A Better Rainwater-Harvesting System | North Salem NY Homes

Harvesting rainwater to use for growing vegetables makes a great deal of sense. Unfortunately, the most common method of rainwater harvesting isn’t the most effective. Typically, gardeners invest in a rain barrel — which holds only 50 or 60 gallons of water — and then dole out the captured water to plants as needed, hopefully emptying the barrel before the next storm.

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But 50 gallons is only a small fraction of the water you could be harvesting each time it rains. During a 1-inch shower, more than 900 gallons of water flow off the roof of a 30-by-50-foot house or barn. Instead of catching just a little bit of it in a rain barrel, why not capture it all? You can do just that with a simple setup that diverts rain from your downspouts directly to your garden. We’ll tell you more about how to do this in a minute, but first, we’ll explain why we think it’s such a good idea.

How Soil Stores Water

Even many experienced gardeners have trouble comprehending just how much water soil can hold. Except in areas with consistently high rainfall, your garden soil’s moisture level will seldom be at “field capacity.” That’s the term scientists use to describe the maximum amount of water a soil can hold. When it rains or when we irrigate, gravity pulls the water down into the soil. After a heavy rain, some of the water may move all the way down to the water table or the bedrock, but a large amount of it is held by capillary forces that cause water to coat each soil particle and partially fill the spaces between particles. (An example of capillary action is the way a paper towel absorbs liquid.) That capillary water is what your crops use as they grow.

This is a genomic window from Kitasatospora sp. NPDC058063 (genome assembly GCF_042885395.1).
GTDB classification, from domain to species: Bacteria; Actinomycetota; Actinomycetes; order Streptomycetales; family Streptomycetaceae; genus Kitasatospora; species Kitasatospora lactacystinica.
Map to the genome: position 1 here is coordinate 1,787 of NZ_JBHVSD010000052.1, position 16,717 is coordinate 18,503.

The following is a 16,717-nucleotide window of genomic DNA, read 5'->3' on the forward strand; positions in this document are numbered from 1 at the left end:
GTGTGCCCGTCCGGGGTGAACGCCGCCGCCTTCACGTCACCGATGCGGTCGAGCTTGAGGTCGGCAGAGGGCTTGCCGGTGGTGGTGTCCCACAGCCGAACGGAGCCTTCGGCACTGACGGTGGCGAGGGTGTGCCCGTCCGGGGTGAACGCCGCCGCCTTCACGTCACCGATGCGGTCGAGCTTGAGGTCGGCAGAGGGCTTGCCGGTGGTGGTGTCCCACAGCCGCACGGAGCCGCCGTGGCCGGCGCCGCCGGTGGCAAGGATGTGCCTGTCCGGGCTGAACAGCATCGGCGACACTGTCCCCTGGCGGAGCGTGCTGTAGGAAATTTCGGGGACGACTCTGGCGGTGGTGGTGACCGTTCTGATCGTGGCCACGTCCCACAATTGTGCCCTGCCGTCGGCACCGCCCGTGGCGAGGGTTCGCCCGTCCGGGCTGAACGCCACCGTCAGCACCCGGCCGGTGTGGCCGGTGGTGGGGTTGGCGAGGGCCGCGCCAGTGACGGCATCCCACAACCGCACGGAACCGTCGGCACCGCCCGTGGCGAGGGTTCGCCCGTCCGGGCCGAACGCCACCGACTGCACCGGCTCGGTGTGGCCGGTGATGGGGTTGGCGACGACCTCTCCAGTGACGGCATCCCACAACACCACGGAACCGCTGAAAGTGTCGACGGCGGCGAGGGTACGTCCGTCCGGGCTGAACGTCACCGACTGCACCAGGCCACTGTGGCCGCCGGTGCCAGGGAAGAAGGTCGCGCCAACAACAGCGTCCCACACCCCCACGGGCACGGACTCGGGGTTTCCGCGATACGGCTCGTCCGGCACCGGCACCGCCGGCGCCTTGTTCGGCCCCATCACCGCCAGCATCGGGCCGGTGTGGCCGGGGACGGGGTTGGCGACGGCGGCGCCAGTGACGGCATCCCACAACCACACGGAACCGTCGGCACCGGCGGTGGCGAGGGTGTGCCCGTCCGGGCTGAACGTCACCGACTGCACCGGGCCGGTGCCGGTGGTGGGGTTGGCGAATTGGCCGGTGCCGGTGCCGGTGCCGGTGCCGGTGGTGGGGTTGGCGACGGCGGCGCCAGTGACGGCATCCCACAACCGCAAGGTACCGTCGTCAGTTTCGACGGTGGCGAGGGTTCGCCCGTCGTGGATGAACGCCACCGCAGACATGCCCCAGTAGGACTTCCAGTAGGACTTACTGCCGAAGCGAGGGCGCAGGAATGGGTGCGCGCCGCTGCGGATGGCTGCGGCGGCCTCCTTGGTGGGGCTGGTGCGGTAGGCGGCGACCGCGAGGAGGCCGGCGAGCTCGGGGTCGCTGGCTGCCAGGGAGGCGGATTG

Each soil’s field capacity varies depending on how much sand or clay is in it. One cubic inch of coarse sand may contain 125,000 particles, while the same amount of the finest silt could contain 15.6 trillion particles! Soil particles have an astonishing amount of surface area. One cubic inch of an ordinary soil (with a mix of sand, silt and clay particles) could have a surface area of 25 square feet.

What those numbers mean is that many soils can hold 2 to 3 inches of water in each foot of soil depth, and garden soils that contain lots of organic matter can hold even more. Crop roots can reach down 4 feet — sometimes even 8 feet deep — to tap this capillary water. To be sure crops get the water they need, gardeners would ideally want to keep their soil moisture near field capacity to a depth of at least 4 feet. During peak growth, crop transpiration together with surface evaporation can draw as much as a half-inch of water per day. The more water you’ve stored in your soil, the less you will need to provide supplemental irrigation

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